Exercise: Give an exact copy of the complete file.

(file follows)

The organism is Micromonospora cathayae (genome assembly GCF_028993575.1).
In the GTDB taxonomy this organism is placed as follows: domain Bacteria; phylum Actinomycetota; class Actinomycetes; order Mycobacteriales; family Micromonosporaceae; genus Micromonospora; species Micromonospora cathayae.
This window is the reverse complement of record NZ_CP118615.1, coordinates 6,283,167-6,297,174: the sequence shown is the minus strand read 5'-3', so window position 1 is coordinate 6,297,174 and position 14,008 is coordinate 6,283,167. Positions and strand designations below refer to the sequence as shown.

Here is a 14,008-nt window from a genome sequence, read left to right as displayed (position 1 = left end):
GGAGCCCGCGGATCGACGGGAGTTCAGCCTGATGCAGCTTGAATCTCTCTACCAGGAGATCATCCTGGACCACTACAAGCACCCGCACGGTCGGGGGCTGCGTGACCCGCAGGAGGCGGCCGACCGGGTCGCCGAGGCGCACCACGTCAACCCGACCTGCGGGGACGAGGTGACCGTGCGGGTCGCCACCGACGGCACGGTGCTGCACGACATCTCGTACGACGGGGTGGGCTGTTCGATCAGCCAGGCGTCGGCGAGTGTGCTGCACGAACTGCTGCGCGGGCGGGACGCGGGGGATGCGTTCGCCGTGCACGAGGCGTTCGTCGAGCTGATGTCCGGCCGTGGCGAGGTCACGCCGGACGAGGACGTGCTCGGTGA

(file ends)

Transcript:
The organism is Micromonospora cathayae (genome assembly GCF_028993575.1).
In the GTDB taxonomy this organism is placed as follows: domain Bacteria; phylum Actinomycetota; class Actinomycetes; order Mycobacteriales; family Micromonosporaceae; genus Micromonospora; species Micromonospora cathayae.
This window is the reverse complement of record NZ_CP118615.1, coordinates 6,283,167-6,297,174: the sequence shown is the minus strand read 5'-3', so window position 1 is coordinate 6,297,174 and position 14,008 is coordinate 6,283,167. Positions and strand designations below refer to the sequence as shown.

Here is a 14,008-nt window from a genome sequence, read left to right as displayed (position 1 = left end):
GGAGCCCGCGGATCGACGGGAGTTCAGCCTGATGCAGCTTGAATCTCTCTACCAGGAGATCATCCTGGACCACTACAAGCACCCGCACGGTCGGGGGCTGCGTGACCCGCAGGAGGCGGCCGACCGGGTCGCCGAGGCGCACCACGTCAACCCGACCTGCGGGGACGAGGTGACCGTGCGGGTCGCCACCGACGGCACGGTGCTGCACGACATCTCGTACGACGGGGTGGGCTGTTCGATCAGCCAGGCGTCGGCGAGTGTGCTGCACGAACTGCTGCGCGGGCGGGACGCGGGGGATGCGTTCGCCGTGCACGAGGCGTTCGTCGAGCTGATGTCCGGCCGTGGCGAGGTCACGCCGGACGAGGACGTGCTCGGTGA